As your not married you will be liable for some child maintenance if you move out, and the mortgage debt if in both names which means that you are joint and severally liable if one of you defaults on payments. The CSA only tend to get involved if the ex partner starts claiming benefits. If you can demonstrate to them that you are paying adequate child maintenance ie 15-20 percent of income they may not get involved.
No need for an amicable split just move out and go and live in the TA centre!
 
#18
Point number one. See a family lawyer. Take their advice. All the well meaning people on here: (a) may not be legally qualified, and may be talking through their arses, and (b) will only give you their own opinion based on incomplete facts.

Children: They are 16 and 13. They will vote with their feet. They are old enough to understand what is going on and to make their own choices. Parental Responsibility would entitle you to information about important aspects of their lives (e.g. school reports, medical stuff) and to be consulted about important decisions (increasingly few at their ages, especially as they become mature enough to make their own decisions. The 16 year old is almost certainly already there; the 13 year old may be). You should have sorted it out years ago, but hey ho, you can't turn the clock back. Will she enter a PR agreement (no cost), or do you (and she) want to spend a couple of thousand getting an order from the court? Or do you think it ain't worth it (and it may not be).

Property: Jointly owned - it matters not whether joint tenants or tenants in common - if you have not specified on the transfer document when you bought it then the chances are the courts will start with the presumption that it is held 50/50, it being property held pursuant to a trust created by the two of you (impliedly if not expressly). HOWEVER: the court may determine that the purpose of the trust was (at least in part) to serve as a home for the children, therefore there is a risk that you might not get your mitts on the proceeds of sale till they are both adult/independent.

Property: Your own buy to let place. Held in your sole name. She's got a hell of a job trying to establish any claim against it.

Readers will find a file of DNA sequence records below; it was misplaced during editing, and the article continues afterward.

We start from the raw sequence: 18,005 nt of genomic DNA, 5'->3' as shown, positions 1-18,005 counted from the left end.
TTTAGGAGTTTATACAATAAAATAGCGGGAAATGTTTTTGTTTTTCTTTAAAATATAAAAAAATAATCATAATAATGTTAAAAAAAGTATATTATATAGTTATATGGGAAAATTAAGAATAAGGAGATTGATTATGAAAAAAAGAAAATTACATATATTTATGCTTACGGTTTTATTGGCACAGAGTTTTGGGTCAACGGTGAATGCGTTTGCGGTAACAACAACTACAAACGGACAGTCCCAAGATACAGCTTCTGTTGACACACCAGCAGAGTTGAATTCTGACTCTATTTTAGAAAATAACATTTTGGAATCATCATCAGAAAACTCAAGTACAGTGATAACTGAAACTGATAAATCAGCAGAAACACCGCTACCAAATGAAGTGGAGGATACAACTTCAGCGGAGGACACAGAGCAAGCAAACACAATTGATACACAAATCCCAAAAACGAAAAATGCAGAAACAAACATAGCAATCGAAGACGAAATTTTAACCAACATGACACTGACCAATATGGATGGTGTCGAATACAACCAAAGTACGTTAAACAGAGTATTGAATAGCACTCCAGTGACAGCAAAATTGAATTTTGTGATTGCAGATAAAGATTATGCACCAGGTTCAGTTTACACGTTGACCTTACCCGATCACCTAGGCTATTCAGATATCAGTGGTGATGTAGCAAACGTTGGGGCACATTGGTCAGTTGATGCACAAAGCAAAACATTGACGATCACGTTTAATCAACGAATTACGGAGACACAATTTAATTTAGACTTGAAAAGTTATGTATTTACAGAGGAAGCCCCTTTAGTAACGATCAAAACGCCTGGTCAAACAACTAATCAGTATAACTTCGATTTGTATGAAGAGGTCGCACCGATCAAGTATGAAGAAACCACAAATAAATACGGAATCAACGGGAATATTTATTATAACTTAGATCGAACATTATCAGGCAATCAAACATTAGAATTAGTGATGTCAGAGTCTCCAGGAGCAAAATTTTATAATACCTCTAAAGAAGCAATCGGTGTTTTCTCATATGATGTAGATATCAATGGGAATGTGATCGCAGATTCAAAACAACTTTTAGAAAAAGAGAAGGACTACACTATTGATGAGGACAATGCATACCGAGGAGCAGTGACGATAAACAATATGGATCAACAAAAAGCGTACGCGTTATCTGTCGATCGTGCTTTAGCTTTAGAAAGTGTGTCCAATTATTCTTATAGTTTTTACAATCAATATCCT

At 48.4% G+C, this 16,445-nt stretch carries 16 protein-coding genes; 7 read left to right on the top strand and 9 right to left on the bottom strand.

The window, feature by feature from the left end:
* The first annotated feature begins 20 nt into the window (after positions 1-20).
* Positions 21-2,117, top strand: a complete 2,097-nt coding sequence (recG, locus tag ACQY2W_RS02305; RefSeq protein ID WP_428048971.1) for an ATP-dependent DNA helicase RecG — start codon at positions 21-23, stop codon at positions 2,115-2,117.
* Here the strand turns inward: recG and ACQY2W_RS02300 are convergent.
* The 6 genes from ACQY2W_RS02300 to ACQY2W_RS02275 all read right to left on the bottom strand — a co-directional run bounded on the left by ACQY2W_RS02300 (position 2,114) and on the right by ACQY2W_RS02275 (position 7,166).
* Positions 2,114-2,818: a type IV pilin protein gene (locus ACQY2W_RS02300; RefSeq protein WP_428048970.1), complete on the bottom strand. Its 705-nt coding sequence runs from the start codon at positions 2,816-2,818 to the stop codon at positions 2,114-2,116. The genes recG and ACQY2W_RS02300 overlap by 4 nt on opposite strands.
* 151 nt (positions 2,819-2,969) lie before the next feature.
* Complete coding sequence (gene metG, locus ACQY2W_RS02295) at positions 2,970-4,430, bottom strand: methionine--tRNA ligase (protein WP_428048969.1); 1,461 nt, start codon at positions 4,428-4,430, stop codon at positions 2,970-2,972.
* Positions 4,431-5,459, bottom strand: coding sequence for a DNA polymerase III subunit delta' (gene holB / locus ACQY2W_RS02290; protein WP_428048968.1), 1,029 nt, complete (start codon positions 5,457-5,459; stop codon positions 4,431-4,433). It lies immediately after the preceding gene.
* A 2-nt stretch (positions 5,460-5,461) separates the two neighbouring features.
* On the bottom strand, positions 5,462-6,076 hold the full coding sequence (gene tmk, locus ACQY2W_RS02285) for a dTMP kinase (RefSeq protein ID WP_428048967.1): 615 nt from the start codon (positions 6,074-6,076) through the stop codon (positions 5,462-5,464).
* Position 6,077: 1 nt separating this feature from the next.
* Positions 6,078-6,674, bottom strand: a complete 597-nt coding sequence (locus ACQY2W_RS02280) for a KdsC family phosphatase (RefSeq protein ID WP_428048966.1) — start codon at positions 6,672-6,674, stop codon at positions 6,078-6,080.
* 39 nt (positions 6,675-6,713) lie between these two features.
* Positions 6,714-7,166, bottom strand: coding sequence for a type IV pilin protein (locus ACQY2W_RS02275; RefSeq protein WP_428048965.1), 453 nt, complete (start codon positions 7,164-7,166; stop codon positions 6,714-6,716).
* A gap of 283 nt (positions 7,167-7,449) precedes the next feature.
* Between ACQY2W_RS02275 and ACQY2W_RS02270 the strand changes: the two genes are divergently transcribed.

So yes, the court can force you to sell the jointly owned place, but it may not (yet) if it concludes that the purposes for which it was bought (the trust was established) have not yet come to an end.

Unlikely it can force the sale of your own buy to let place (unless she can establish a trust on that, which appears unlikely on the information you have given)

Your income: she is not entitled to maintenance for herself (that would be "spousal" maintenance, and you're not married) but she can always go to the CSA for child support. She may also have an avenue under the Children Act 1989 (Schedule One) for further provision for the children.

She has options to try to "force a split". If you can't agree for one of you to go and one to stay, she might try:

An occupation order (section 33 Family Law Act 1996);
A sale of the property (section 14 Trusts of Land and Appointment of Trustees Act 1998);
A transfer of property (Children Act 1989, Schedule One).

As I think I may have said, consult a specialist (family law) lawyer.
 
#19
SITREP; she tells me that she has seen a Solicitor ( I'm not entirely convinced that she has, given that we arrived back in the UK monday which was a Bank Holiday and a same-day appointment seems a bit unlikely, but I'll assume she has. )

1. She is demanding a note of my income and assets - am I required to provide this? Comment above indicated that I might not have to do so voluntarily.

2. She tells me that she has contacted the Police about my behaviour, with the implication that she has reported my "attack" on my eldest child, possibly her. Any such allegation is totally false. She has said that they are keeping some kind of record of my behaviour. I presume that if the Police *had* been told I'd assaulted them, I'd have been arrested? Would the Police simply keep a note of my alledged behaviour or is this a bluff?

TIA

BB